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Your rates help Council maintain our beautiful and unique location and are calculated on a variety of things including where you live.

Rates Path Freeze

The NSW Government has stated that ratepayers in the Northern Beaches Council area will pay no more in rates than they would have been levied under their former Council, until June 2020. 

What Factors Impact on the Calculation of Your Rates?

Rates may vary from year to year based on a combination of annual maximum increases approved by the Independent Pricing and Regulatory Tribunal (IPART) rate pegging and special rate variations (SRV) and/or changes to land values as supplied to Council by the NSW Valuer General

Land Valuation

Rates for properties in the former Manly, Pittwater and Warringah areas have been assessed using land values issued by the NSW Valuer General having a date of 1 July 2016. For the previous year, valuations as at 1 July 2015 were used for the former Pittwater and Warringah and valuations as at 1 July 2014 were used for the former Manly. 

When are Your Rates Due?

Rates are levied each year for the period of 1 July to 30 June. You will receive a Rates/Instalment Notice four times a year, unless you pay the whole Rates for the year by the first due date – 31 August.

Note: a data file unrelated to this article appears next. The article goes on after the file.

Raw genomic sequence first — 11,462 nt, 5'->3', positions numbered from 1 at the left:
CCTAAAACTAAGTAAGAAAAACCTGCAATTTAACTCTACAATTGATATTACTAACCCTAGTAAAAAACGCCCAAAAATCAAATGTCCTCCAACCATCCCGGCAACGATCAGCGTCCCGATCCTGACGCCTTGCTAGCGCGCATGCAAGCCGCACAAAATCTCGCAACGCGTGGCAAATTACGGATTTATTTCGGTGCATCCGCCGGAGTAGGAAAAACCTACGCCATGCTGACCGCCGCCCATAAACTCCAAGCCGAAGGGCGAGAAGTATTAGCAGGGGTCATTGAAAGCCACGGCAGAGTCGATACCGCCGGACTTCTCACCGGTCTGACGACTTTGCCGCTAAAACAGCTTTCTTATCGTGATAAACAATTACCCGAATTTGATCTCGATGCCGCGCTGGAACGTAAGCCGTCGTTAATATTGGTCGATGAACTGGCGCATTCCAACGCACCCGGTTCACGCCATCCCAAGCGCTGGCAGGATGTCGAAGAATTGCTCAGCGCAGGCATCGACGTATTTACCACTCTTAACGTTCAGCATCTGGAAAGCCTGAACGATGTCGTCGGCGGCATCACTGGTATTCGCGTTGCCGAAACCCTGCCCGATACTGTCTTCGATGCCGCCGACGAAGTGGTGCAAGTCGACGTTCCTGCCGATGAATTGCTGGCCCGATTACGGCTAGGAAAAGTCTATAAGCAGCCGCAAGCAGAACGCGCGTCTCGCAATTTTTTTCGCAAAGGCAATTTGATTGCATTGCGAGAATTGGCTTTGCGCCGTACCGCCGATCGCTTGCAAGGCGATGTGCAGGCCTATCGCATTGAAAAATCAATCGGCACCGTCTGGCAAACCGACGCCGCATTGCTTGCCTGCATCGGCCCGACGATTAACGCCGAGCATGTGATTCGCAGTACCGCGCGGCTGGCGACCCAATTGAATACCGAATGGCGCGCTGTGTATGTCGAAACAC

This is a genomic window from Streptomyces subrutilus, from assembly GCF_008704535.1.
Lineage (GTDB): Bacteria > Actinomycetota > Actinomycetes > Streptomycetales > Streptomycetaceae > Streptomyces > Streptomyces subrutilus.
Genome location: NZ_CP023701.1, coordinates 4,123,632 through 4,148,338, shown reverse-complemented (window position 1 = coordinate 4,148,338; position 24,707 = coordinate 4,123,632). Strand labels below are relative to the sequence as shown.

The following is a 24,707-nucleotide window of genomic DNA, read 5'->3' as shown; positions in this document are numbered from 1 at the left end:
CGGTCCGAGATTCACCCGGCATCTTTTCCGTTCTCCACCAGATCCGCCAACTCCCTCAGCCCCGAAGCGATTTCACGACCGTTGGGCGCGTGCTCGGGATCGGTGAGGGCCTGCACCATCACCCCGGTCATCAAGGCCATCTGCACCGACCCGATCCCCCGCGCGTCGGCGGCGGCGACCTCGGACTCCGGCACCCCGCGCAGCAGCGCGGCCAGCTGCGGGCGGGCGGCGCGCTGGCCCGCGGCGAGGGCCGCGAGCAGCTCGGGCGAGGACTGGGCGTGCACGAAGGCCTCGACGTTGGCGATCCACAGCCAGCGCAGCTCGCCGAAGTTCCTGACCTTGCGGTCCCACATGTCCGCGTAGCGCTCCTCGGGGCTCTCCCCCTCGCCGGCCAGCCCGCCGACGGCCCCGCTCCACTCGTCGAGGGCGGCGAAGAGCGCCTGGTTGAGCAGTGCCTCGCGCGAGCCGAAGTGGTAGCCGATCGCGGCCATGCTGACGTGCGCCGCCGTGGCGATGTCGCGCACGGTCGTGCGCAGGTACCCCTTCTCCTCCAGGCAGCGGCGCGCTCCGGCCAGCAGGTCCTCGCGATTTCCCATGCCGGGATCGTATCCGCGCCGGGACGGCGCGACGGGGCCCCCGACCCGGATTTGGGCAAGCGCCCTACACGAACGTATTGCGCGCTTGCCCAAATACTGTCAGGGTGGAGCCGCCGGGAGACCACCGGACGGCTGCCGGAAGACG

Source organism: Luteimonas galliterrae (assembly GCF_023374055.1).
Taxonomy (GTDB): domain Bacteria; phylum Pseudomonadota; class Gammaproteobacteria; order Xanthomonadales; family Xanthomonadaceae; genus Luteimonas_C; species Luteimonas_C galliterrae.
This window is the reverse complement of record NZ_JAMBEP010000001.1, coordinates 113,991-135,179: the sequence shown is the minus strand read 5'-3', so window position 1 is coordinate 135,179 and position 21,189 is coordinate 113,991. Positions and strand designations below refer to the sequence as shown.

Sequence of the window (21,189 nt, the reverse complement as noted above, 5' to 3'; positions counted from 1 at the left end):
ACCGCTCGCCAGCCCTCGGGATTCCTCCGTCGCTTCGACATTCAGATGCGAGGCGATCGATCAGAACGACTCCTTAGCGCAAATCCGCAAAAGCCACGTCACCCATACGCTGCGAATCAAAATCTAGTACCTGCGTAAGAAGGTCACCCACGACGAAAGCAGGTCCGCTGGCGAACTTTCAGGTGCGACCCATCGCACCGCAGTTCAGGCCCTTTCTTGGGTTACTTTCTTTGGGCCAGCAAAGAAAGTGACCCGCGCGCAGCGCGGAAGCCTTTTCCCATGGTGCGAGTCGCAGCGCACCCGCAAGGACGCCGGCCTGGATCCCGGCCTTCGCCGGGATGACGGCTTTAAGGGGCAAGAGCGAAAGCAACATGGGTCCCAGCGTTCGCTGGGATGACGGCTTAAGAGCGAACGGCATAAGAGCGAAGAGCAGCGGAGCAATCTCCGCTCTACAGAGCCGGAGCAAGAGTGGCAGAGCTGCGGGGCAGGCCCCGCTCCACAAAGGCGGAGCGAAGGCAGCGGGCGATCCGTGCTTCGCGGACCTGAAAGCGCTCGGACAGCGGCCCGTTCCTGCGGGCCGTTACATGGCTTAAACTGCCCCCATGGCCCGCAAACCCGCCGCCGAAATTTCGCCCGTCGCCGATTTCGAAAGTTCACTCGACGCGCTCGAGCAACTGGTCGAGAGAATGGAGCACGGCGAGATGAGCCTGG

Rates payments are due by 31 August, 30 November, 28 February and 31 May.

Does Council have a policy to provide assistance for ratepayers experiencing genuine financial hardship?

Yes, you may be eligible for a concession on the grounds of hardship. Council may also be able to assist by agreeing to alternative payment plans.

If you are having difficulty in paying your rates, you should contact Council as soon as possible to discuss the options available under Councils Rates and Annual Charges Hardship Policy.

How are my rates calculated?

Rate assessments for Northern Beaches Council are based entirely upon property valuations, but with minimum rates applying where appropriate. The total income that can be raised from levying rates on property is capped by the State Government based on a determination by the Independent Pricing and Regulatory Tribunal (IPART). IPART determined that general income from rates in 2017/18 may be increased by a maximum of:

  • 1.5% for the former Manly Council
  • 1.5% for the former Pittwater Council
  • 9.4% for the former Warringah Council.

The increase allowed by IPART relates to general income in total and not to individual ratepayers’ rates. Individual rates are also affected by other factors such as land valuations. As such rates for individual ratepayers may vary by more or less than the percentage allowable depending on how an individual ratepayers’ land valuation has changed in a particular year compared to the land values of other ratepayers however Council’s total income from rates does not increase as a result of these changes.

The NSW Government has stated that ratepayers in the Northern Beaches Council will not pay more rates than what they would have been levied under their former Council, until June 2020. This means that rates are calculated differently across the Northern Beaches (in accordance with the rating structures of the former councils).

How do I pay my rates?

Rates payments can be made by any of the methods displayed on your Rates & Charges Notice.